Server-Side Tag Management: Six Myths Debunked
Server-Side Tag Management: : Server-based data collection in digital marketing is not new. But when browser limitations are multiplying and personal information requires more security, it offers many advantages. However, this approach also raises some concerns and misunderstandings. The following six misperceptions in terms of server-side tag management keep popping up:
Table of Contents
1. The End Of Tag Management
There are two web data collection approaches: client-side and server-side. In the first approach, the operations take place on the client side of an end device – usually within a browser. When a browser loads a page, tags are fired, and scripts are served by a tag management system (TMS) and executed in the browser. So the browser does most of the work. It collects the data, processes it, and “talks” directly to the service providers that correspond to the tags. If 40 tags are embedded in a page, the browser sends data to the 40 designated services.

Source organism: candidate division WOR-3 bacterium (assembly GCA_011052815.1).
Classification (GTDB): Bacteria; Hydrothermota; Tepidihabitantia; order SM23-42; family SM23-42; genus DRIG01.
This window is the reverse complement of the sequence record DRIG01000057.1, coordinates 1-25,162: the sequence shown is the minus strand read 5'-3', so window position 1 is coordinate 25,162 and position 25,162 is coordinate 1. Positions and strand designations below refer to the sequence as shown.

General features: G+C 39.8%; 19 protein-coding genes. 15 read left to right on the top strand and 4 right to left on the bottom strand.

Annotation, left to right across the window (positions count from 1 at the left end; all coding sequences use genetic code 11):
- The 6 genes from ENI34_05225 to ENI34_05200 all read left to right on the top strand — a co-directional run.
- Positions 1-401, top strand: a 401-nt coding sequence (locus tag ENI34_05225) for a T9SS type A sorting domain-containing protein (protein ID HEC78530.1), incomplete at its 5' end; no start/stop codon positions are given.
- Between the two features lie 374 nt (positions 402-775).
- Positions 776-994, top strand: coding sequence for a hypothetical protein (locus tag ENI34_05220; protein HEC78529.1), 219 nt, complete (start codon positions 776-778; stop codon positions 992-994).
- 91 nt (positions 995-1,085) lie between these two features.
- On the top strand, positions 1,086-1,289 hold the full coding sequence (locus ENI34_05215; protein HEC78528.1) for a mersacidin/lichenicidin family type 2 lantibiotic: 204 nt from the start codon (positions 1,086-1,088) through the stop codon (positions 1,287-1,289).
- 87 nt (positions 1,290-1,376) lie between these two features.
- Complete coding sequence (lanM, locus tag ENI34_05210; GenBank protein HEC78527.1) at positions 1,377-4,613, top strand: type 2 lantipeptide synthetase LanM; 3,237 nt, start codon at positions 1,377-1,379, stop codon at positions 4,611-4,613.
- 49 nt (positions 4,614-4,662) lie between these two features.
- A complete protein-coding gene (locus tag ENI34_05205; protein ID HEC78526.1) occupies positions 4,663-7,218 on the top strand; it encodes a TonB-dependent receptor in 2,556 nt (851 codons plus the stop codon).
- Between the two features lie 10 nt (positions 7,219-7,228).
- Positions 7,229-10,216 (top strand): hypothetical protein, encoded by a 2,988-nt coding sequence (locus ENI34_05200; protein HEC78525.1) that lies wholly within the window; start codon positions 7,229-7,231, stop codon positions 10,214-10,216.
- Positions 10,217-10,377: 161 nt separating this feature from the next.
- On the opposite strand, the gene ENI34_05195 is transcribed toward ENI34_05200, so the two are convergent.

In “server-side” mode, as the name suggests, everything happens on the server side. Instead of 40 data transmissions (assuming all tags are processed on the server side), the browser sends only a single request to the relevant service – and that’s it! The TMS does not return scripts for execution. All processing takes place on the server side: the preparation of the data and its distribution to the various partners.
When browsers are becoming more strict about cookies, the server-side philosophy offers significant technological advantages.